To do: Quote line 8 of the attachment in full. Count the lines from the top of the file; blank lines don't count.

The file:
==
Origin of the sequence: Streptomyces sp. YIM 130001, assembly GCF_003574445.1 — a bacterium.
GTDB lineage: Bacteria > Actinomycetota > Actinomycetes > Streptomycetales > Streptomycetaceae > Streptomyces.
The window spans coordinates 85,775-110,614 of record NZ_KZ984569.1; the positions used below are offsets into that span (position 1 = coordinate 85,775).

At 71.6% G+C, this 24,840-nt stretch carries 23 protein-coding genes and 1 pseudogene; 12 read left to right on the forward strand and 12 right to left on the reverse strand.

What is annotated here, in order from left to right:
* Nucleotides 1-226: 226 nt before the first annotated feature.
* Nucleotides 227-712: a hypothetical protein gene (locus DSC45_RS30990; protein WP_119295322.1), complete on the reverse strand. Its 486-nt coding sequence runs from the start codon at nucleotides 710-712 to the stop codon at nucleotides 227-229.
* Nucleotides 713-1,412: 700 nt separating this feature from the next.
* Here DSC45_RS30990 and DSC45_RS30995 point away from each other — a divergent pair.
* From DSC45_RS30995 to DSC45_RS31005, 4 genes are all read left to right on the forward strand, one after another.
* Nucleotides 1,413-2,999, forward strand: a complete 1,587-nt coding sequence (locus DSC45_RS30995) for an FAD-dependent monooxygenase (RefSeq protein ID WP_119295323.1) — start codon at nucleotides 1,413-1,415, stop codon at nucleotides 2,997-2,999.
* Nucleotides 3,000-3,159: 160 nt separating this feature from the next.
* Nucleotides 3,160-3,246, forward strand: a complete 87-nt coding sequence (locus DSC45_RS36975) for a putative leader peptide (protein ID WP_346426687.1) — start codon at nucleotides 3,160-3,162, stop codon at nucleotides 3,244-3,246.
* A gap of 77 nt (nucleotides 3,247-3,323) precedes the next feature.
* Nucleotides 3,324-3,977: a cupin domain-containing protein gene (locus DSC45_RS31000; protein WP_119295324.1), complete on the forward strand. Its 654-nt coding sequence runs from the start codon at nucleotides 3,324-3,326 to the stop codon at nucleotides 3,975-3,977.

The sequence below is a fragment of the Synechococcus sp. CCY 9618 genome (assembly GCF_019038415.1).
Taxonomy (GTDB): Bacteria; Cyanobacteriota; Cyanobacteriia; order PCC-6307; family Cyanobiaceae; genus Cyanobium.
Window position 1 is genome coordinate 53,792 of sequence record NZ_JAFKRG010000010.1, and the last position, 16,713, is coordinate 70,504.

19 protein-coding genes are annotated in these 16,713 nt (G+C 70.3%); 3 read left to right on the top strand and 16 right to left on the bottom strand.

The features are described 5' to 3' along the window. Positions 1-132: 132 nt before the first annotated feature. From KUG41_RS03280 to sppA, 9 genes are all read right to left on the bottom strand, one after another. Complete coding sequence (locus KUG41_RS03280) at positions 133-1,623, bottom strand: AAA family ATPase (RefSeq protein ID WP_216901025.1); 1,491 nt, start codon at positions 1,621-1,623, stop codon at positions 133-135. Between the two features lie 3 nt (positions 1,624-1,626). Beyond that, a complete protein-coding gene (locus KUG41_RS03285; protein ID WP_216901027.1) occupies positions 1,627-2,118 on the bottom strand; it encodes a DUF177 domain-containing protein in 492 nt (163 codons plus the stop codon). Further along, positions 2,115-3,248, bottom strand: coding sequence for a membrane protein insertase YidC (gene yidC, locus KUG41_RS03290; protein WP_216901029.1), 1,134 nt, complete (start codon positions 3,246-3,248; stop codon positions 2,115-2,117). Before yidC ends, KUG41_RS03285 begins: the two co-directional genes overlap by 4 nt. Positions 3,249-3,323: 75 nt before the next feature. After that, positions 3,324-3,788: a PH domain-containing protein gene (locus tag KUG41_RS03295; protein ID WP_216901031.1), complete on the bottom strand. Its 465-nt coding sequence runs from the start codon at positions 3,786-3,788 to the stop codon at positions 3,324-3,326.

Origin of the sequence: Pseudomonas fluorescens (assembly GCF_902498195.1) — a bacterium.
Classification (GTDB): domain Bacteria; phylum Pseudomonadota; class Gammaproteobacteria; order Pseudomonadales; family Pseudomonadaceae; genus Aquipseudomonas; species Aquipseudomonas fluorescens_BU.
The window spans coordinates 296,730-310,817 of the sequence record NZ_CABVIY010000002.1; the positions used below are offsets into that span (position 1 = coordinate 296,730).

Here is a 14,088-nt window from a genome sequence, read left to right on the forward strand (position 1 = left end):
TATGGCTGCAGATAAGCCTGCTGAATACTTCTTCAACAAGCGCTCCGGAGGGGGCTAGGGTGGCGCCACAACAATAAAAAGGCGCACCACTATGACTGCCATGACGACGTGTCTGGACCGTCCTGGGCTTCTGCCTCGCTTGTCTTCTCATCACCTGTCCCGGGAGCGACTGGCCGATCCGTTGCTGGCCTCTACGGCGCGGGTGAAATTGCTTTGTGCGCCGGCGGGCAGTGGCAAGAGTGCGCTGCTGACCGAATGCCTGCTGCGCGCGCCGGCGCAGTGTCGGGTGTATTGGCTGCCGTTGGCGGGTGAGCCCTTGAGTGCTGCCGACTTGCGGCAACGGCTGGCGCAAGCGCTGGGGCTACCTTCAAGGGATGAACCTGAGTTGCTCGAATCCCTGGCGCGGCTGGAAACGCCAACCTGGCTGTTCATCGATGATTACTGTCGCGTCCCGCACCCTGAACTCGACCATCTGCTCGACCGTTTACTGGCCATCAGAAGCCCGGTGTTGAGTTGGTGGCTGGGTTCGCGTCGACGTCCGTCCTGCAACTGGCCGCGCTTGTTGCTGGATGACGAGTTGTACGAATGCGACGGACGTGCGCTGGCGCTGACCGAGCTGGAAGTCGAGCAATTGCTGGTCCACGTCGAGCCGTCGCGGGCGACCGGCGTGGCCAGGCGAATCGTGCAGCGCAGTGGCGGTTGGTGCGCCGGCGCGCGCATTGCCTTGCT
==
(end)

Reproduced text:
* Nucleotides 713-1,412: 700 nt separating this feature from the next.